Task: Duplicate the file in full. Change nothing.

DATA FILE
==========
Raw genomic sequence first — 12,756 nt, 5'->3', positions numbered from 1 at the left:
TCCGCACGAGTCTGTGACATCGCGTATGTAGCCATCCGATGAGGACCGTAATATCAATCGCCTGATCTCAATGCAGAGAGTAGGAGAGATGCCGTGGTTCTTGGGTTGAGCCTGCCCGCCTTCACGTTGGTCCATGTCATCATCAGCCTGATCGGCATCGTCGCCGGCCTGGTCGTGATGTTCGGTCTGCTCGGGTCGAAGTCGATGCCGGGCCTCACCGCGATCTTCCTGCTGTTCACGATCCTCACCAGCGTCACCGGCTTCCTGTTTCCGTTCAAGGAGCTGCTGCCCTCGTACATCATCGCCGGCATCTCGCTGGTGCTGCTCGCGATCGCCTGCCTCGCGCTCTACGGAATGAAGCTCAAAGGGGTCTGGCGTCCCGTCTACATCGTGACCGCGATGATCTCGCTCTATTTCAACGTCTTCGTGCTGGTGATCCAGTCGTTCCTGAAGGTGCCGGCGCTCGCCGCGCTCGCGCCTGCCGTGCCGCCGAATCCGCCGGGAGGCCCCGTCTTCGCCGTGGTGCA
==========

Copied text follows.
Raw genomic sequence first — 12,756 nt, 5'->3', positions numbered from 1 at the left:
TCCGCACGAGTCTGTGACATCGCGTATGTAGCCATCCGATGAGGACCGTAATATCAATCGCCTGATCTCAATGCAGAGAGTAGGAGAGATGCCGTGGTTCTTGGGTTGAGCCTGCCCGCCTTCACGTTGGTCCATGTCATCATCAGCCTGATCGGCATCGTCGCCGGCCTGGTCGTGATGTTCGGTCTGCTCGGGTCGAAGTCGATGCCGGGCCTCACCGCGATCTTCCTGCTGTTCACGATCCTCACCAGCGTCACCGGCTTCCTGTTTCCGTTCAAGGAGCTGCTGCCCTCGTACATCATCGCCGGCATCTCGCTGGTGCTGCTCGCGATCGCCTGCCTCGCGCTCTACGGAATGAAGCTCAAAGGGGTCTGGCGTCCCGTCTACATCGTGACCGCGATGATCTCGCTCTATTTCAACGTCTTCGTGCTGGTGATCCAGTCGTTCCTGAAGGTGCCGGCGCTCGCCGCGCTCGCGCCTGCCGTGCCGCCGAATCCGCCGGGAGGCCCCGTCTTCGCCGTGGTGCA